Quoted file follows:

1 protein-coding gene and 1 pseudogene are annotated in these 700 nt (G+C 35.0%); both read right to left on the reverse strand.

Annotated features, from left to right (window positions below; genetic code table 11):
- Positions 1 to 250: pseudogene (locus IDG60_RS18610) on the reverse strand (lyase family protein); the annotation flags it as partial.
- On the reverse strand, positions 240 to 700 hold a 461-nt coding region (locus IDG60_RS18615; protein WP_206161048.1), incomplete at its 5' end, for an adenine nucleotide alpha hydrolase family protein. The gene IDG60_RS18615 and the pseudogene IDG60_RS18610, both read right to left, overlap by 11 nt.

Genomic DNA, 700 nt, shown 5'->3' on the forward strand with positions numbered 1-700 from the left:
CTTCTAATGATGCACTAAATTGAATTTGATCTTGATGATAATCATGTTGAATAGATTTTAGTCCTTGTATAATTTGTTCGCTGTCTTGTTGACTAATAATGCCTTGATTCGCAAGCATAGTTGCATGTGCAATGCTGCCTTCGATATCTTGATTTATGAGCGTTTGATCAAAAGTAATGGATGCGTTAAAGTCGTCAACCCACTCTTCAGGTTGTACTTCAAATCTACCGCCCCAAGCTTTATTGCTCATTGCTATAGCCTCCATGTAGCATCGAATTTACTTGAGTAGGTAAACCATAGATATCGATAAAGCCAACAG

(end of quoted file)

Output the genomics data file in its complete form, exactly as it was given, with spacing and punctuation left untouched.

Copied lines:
1 protein-coding gene and 1 pseudogene are annotated in these 700 nt (G+C 35.0%); both read right to left on the reverse strand.

Annotated features, from left to right (window positions below; genetic code table 11):
- Positions 1 to 250: pseudogene (locus IDG60_RS18610) on the reverse strand (lyase family protein); the annotation flags it as partial.
- On the reverse strand, positions 240 to 700 hold a 461-nt coding region (locus IDG60_RS18615; protein WP_206161048.1), incomplete at its 5' end, for an adenine nucleotide alpha hydrolase family protein. The gene IDG60_RS18615 and the pseudogene IDG60_RS18610, both read right to left, overlap by 11 nt.

Genomic DNA, 700 nt, shown 5'->3' on the forward strand with positions numbered 1-700 from the left:
CTTCTAATGATGCACTAAATTGAATTTGATCTTGATGATAATCATGTTGAATAGATTTTAGTCCTTGTATAATTTGTTCGCTGTCTTGTTGACTAATAATGCCTTGATTCGCAAGCATAGTTGCATGTGCAATGCTGCCTTCGATATCTTGATTTATGAGCGTTTGATCAAAAGTAATGGATGCGTTAAAGTCGTCAACCCACTCTTCAGGTTGTACTTCAAATCTACCGCCCCAAGCTTTATTGCTCATTGCTATAGCCTCCATGTAGCATCGAATTTACTTGAGTAGGTAAACCATAGATATCGATAAAGCCAACAG